But after their marriage ended in divorce, she remarried a man who is white.
"My parents have prejudices, but they've accepted it," Nguyen told NBC News, describing occasionally feeling different with her parents and other single-race couples. My native tongue will eventually fade, and history will take its course." As more interracial couples marry and have children, the stigmas associated with such relationships will gradually fade away, predicted Daniel Lichter, a sociology professor at Cornell University.
“In short, these couples recognize that sometimes, the ‘default’ culture for the families and children end up being ‘American’ rather than ethnic, with elements of ‘Asianness,'” Chong says.
“In the case of Asian-American interethnic married couples, they are clearly not ‘assimilating’ or becoming ‘American’ through interracial marriage with white Americans, but one cannot say that they are not American or even that they are not assimilating in some way,” says Kelly H.
Chong, associate professor of sociology at the University of Kansas, who conducted interviews from 2009 to 2014 with 15 interethnically married couples and eight Asian-American individuals in long-term relationships.
Chong says that the experiences of interethnic couples reflect a highly complex process of assimilation that challenges assumptions and even stereotypes on many levels, including what “Asianness” means for the general public and for the participants themselves.
The four key elements of ethnic culture respondents mentioned were language, food, holiday celebrations, and values.
She says in recent decades sociologists have examined racialized assimilation, meaning that immigrants of color may be assimilating into American society in many ways, including the adoption of mainstream culture and becoming incorporated into American social structures while maintaining racial—and some degree of cultural—distinction.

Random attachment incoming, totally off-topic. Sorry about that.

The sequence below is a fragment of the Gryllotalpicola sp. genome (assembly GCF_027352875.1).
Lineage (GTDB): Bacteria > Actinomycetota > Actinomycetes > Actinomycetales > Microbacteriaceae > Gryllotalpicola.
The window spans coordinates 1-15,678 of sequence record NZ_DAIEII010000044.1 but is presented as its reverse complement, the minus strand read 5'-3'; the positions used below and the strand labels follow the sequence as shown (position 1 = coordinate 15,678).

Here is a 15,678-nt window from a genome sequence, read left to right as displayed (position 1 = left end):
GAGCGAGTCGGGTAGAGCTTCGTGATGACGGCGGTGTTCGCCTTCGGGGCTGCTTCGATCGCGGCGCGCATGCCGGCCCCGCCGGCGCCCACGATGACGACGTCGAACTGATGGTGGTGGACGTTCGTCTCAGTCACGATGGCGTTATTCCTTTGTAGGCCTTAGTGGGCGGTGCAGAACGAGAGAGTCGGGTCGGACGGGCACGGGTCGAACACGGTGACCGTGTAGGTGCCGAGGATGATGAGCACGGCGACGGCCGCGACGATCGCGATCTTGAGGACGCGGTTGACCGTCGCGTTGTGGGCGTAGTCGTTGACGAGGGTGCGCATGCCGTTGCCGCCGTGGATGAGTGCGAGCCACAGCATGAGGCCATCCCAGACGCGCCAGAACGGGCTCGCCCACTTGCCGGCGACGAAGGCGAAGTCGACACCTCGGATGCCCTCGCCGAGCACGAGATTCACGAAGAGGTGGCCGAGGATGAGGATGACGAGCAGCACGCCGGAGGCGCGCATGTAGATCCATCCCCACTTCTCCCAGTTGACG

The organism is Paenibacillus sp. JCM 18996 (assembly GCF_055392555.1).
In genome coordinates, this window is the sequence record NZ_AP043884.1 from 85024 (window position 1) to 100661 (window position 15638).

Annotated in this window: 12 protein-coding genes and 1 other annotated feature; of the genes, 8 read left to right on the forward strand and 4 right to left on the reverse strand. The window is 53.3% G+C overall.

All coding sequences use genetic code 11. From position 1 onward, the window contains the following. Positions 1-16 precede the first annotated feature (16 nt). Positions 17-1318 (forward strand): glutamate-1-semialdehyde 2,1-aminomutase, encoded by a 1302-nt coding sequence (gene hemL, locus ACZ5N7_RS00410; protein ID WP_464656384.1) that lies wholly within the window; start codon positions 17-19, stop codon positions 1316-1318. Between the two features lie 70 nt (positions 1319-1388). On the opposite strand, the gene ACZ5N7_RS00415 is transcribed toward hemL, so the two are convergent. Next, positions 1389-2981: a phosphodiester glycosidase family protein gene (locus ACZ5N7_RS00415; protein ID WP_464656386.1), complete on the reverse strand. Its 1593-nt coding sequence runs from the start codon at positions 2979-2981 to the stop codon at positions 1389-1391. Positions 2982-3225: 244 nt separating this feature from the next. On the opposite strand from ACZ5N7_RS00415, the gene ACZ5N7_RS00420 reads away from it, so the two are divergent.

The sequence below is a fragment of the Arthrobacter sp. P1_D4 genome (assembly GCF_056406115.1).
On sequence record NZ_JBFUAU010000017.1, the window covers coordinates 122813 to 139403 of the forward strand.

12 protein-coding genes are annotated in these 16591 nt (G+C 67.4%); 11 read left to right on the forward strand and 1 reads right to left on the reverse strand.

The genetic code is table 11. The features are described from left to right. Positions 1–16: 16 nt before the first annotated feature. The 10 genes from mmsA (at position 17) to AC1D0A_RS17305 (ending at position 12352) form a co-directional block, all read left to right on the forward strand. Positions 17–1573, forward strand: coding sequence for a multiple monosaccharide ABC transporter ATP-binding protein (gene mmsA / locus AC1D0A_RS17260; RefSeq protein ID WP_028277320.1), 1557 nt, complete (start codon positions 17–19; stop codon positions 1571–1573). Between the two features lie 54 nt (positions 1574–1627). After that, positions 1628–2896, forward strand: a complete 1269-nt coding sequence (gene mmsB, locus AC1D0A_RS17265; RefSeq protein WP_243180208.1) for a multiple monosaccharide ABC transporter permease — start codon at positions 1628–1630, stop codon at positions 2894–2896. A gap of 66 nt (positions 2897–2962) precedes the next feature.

“Interethnically married Asian-American couples, who remain racially distinct and are likely to be more successful in preserving aspects of their Asian ethnic cultures, may be incorporating into the US society in a different way that pushes us to question the validity of the classic uni-linear assimilation trajectory, one based mostly on the experiences of older European ethnic immigrants,” Chong says.
The article quoted Lucas' account when police approached them and asked how he knew her and what their relationship was.
"They were questions that quite frankly made me feel like that they were questioning me being like the client of a prostitute,” Lucas said.
But Pew also found non-whites (40 percent) were more likely than whites (29 percent) to view the rise in interracial marriages as a good thing for society.
The generational differences were illustrated by the experience of Hai Nguyen, a Vietnamese woman, who married a Vietnamese man because of their common traits, cultures and their families knew each other.
Musician John Mellencamp recounted to the online news publication how his 1980s hit “Jack & Diane” was actually a song intended to describe interracial sweethearts: The song says Jack is a football star, but Mellencamp said the original lyrics described Jack as African-American.